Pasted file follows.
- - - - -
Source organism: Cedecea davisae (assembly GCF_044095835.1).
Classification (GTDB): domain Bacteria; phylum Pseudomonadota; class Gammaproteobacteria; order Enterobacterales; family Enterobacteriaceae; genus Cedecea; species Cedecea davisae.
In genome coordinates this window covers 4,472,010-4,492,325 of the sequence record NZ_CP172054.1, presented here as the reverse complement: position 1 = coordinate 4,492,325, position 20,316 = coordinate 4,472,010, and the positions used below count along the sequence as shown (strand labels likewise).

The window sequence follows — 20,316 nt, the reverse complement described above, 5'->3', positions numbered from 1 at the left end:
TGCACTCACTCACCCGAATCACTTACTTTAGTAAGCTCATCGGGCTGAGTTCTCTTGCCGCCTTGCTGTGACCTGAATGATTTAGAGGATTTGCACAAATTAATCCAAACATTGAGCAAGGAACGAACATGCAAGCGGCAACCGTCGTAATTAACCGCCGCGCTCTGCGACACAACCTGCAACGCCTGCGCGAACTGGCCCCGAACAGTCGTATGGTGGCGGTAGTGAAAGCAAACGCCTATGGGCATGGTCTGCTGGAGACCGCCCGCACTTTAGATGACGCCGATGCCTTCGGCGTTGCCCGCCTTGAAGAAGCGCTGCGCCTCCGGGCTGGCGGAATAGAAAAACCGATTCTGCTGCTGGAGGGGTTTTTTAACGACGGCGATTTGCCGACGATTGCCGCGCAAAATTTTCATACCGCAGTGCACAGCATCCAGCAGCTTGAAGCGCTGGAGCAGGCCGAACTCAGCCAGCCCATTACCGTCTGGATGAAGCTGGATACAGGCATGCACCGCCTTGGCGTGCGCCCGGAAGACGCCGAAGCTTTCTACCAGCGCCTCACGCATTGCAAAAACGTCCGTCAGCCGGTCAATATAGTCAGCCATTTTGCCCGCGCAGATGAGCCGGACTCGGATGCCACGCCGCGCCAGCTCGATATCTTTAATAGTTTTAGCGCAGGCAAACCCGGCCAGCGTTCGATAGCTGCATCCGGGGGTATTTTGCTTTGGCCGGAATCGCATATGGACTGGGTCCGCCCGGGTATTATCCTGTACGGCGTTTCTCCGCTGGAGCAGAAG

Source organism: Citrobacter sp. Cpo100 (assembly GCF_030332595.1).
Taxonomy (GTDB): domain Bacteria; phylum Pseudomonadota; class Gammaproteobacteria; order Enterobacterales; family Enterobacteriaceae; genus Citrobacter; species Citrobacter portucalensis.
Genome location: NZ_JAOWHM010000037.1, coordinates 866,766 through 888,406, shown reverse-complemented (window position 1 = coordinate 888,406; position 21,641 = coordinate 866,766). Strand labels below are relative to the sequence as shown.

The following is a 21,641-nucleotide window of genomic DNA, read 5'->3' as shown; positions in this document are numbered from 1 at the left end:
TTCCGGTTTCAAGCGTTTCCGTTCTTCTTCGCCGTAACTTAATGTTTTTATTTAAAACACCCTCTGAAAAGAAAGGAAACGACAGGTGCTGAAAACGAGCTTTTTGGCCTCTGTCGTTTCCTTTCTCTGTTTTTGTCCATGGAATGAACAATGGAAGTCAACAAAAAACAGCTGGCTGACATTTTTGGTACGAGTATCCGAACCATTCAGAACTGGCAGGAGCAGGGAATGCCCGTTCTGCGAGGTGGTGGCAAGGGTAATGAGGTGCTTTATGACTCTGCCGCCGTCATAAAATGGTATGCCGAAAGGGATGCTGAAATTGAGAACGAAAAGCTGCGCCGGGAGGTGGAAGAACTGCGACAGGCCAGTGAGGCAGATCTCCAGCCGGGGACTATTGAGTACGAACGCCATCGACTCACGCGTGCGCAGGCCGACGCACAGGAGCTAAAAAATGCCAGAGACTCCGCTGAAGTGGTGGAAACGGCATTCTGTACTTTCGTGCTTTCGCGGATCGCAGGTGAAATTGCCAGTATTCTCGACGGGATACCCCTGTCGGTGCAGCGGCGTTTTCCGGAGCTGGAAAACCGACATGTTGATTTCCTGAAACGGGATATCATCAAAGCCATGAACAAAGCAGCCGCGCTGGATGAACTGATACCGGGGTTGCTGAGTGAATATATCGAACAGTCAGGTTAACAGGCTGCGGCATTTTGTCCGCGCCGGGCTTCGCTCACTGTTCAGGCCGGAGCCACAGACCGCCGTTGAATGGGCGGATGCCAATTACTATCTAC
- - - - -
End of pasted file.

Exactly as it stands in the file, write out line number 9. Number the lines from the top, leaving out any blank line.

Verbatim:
The following is a 21,641-nucleotide window of genomic DNA, read 5'->3' as shown; positions in this document are numbered from 1 at the left end: